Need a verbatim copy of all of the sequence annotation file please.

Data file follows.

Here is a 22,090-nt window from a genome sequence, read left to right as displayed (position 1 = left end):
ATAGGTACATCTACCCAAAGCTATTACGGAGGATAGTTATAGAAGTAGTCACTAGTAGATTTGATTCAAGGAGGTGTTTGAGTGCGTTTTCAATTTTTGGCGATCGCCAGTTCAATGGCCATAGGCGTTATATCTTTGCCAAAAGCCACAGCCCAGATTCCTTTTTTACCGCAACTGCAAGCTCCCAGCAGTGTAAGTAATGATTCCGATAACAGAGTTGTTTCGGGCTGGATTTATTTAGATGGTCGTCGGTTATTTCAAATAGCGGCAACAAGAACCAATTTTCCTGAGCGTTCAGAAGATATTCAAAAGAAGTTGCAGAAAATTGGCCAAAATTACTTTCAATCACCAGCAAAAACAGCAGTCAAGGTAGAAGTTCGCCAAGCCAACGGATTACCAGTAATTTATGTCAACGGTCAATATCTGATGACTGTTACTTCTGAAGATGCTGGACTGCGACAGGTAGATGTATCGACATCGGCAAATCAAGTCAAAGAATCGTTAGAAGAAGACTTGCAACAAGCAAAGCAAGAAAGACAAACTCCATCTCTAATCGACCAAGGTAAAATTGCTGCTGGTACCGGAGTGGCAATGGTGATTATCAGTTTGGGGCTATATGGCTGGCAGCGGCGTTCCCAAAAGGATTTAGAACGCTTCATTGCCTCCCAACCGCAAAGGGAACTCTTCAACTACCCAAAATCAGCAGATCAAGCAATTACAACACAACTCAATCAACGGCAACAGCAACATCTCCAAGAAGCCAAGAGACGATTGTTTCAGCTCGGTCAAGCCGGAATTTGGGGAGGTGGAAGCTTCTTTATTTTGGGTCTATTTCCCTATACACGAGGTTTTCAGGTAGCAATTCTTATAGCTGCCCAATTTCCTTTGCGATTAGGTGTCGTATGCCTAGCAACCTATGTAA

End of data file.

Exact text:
Here is a 22,090-nt window from a genome sequence, read left to right as displayed (position 1 = left end):
ATAGGTACATCTACCCAAAGCTATTACGGAGGATAGTTATAGAAGTAGTCACTAGTAGATTTGATTCAAGGAGGTGTTTGAGTGCGTTTTCAATTTTTGGCGATCGCCAGTTCAATGGCCATAGGCGTTATATCTTTGCCAAAAGCCACAGCCCAGATTCCTTTTTTACCGCAACTGCAAGCTCCCAGCAGTGTAAGTAATGATTCCGATAACAGAGTTGTTTCGGGCTGGATTTATTTAGATGGTCGTCGGTTATTTCAAATAGCGGCAACAAGAACCAATTTTCCTGAGCGTTCAGAAGATATTCAAAAGAAGTTGCAGAAAATTGGCCAAAATTACTTTCAATCACCAGCAAAAACAGCAGTCAAGGTAGAAGTTCGCCAAGCCAACGGATTACCAGTAATTTATGTCAACGGTCAATATCTGATGACTGTTACTTCTGAAGATGCTGGACTGCGACAGGTAGATGTATCGACATCGGCAAATCAAGTCAAAGAATCGTTAGAAGAAGACTTGCAACAAGCAAAGCAAGAAAGACAAACTCCATCTCTAATCGACCAAGGTAAAATTGCTGCTGGTACCGGAGTGGCAATGGTGATTATCAGTTTGGGGCTATATGGCTGGCAGCGGCGTTCCCAAAAGGATTTAGAACGCTTCATTGCCTCCCAACCGCAAAGGGAACTCTTCAACTACCCAAAATCAGCAGATCAAGCAATTACAACACAACTCAATCAACGGCAACAGCAACATCTCCAAGAAGCCAAGAGACGATTGTTTCAGCTCGGTCAAGCCGGAATTTGGGGAGGTGGAAGCTTCTTTATTTTGGGTCTATTTCCCTATACACGAGGTTTTCAGGTAGCAATTCTTATAGCTGCCCAATTTCCTTTGCGATTAGGTGTCGTATGCCTAGCAACCTATGTAA